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baker

when do you use the new operator?

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baker    158
you want to use new when you want to store data on the heap. doing so will allow you to access that memory from different locations in the program? is this right? for example if i have a function that just creates some variables. after the function completes, all the variables that i declared are "popped" out of the stack? is this right? if not, please explain. now my next question: i have a map of type int and my own object type. this map will need to be accessed from all my functions and program. now when i insert items into the map, the map will store all of the items even though i dont explicitly call new?

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Guest Anonymous Poster   
Guest Anonymous Poster
Quote: you want to use new when you want to store data on the heap. doing so will allow you to access that memory from different locations in the program? is this right?


No, that's not really true. If I use new to create a variable in Class A, Class B can't see that variable because a class can only see a variable that's in scope such as it's own variables, variables declared in it's base class, variables of friends and public variables.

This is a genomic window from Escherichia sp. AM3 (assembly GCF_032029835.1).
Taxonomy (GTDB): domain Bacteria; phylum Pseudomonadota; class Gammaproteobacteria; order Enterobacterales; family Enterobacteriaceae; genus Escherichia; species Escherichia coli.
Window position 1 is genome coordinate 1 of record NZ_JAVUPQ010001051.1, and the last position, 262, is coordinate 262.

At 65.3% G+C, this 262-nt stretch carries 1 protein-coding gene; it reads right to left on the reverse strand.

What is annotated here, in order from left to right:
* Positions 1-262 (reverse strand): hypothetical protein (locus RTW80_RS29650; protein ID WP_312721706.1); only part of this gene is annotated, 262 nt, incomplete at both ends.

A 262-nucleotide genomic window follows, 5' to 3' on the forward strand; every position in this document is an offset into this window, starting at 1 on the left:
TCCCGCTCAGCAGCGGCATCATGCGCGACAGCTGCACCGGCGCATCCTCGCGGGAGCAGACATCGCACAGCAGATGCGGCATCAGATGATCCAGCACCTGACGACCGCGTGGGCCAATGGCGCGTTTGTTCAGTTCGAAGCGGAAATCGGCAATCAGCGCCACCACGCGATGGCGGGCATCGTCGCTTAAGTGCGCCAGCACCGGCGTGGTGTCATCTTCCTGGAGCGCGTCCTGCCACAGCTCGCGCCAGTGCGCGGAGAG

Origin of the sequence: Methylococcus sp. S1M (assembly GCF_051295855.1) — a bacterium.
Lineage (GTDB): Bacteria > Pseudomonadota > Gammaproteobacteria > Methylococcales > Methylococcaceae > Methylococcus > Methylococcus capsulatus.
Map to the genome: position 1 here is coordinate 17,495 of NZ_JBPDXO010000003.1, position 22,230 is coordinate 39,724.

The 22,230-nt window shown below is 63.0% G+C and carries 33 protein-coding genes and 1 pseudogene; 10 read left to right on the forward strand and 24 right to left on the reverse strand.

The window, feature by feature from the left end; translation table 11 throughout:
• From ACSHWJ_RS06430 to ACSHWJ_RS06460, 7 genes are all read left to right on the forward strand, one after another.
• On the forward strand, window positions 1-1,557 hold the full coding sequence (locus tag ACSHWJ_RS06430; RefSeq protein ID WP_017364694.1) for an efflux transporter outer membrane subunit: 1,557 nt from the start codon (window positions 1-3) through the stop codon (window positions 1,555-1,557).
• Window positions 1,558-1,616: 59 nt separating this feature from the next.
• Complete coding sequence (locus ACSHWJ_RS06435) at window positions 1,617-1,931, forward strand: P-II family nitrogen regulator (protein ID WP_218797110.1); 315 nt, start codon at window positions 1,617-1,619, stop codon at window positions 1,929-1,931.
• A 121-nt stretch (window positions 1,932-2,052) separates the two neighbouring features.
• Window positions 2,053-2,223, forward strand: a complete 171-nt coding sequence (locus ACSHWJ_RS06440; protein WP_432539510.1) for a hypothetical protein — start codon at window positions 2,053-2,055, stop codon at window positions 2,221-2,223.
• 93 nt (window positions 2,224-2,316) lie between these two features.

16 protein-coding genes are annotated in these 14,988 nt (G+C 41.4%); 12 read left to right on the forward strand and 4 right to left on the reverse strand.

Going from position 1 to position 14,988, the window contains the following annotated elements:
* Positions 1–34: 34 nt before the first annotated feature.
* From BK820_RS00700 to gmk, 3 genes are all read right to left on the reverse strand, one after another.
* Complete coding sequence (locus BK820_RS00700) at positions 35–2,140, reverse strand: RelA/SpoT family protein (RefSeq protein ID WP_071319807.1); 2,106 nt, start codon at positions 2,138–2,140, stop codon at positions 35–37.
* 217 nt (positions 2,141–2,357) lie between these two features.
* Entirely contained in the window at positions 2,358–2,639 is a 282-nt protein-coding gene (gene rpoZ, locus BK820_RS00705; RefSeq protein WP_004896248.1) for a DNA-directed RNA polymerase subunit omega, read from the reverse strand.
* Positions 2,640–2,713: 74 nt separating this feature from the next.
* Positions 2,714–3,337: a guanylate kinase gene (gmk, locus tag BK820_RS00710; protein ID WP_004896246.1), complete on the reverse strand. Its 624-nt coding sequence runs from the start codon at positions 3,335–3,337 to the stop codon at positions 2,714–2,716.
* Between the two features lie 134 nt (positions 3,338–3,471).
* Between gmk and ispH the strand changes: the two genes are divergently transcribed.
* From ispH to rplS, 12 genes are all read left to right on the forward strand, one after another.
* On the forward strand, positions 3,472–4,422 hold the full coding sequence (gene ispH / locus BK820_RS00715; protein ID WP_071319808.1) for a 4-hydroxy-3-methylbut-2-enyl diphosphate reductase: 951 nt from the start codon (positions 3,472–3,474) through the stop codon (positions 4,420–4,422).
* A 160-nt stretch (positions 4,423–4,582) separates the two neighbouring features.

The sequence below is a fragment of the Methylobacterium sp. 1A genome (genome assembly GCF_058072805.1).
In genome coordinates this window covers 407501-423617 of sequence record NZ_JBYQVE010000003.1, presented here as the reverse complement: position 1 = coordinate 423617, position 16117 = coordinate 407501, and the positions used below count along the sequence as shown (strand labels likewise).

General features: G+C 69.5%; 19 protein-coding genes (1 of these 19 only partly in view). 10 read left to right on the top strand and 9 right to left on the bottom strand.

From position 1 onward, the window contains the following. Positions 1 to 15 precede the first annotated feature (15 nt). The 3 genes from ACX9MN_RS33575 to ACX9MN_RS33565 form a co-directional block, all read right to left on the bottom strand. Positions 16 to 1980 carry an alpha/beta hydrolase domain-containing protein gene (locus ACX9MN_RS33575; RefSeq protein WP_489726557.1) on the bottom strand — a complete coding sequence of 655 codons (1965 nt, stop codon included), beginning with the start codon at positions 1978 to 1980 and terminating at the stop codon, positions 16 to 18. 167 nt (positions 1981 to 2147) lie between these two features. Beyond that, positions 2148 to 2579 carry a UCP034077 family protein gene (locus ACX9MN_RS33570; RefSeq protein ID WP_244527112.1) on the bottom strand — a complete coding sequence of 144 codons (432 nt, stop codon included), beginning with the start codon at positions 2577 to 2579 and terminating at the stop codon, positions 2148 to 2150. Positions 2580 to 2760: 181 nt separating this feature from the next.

Quote: for example if i have a function that just creates some variables. after the function completes, all the variables that i declared are "popped" out of the stack?


That's not always true. In languages that do garbage collection for you such as Java, C# and several others, that is true but in C++ which makes you clean up the heap after yourself, you will leave a resource in the heap that can't be cleaned, modified or dealt with. Unfortunately, forgetting to clean the heap can cause the system to slow down, or if the program is really sucking on the heap, cause the OS to crash.

When ever you create a variable with new, always delete it and for safety reasons set it to null. That way if you accidentally delete it again, your program won't crash and try to take the OS with it.

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baker    158
so lets say i had a function and within that function i am creating local variables of int and strings.

how does one do heap cleanage?


thanks

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jyk    2094
Quote:
you want to use new when you want to store data on the heap. doing so will allow you to access that memory from different locations in the program? is this right?
The first part is more or less correct, but from where you can access this memory is another issue. Consider the following:
{
int* array = new int[10];
/* ...do some stuff with array... */
delete [] array;
}
Although this example uses new, 'array' is only available in local scope. So using new doesn't imply any particular scope or access.
Quote:
for example if i have a function that just creates some variables. after the function completes, all the variables that i declared are "popped" out of the stack?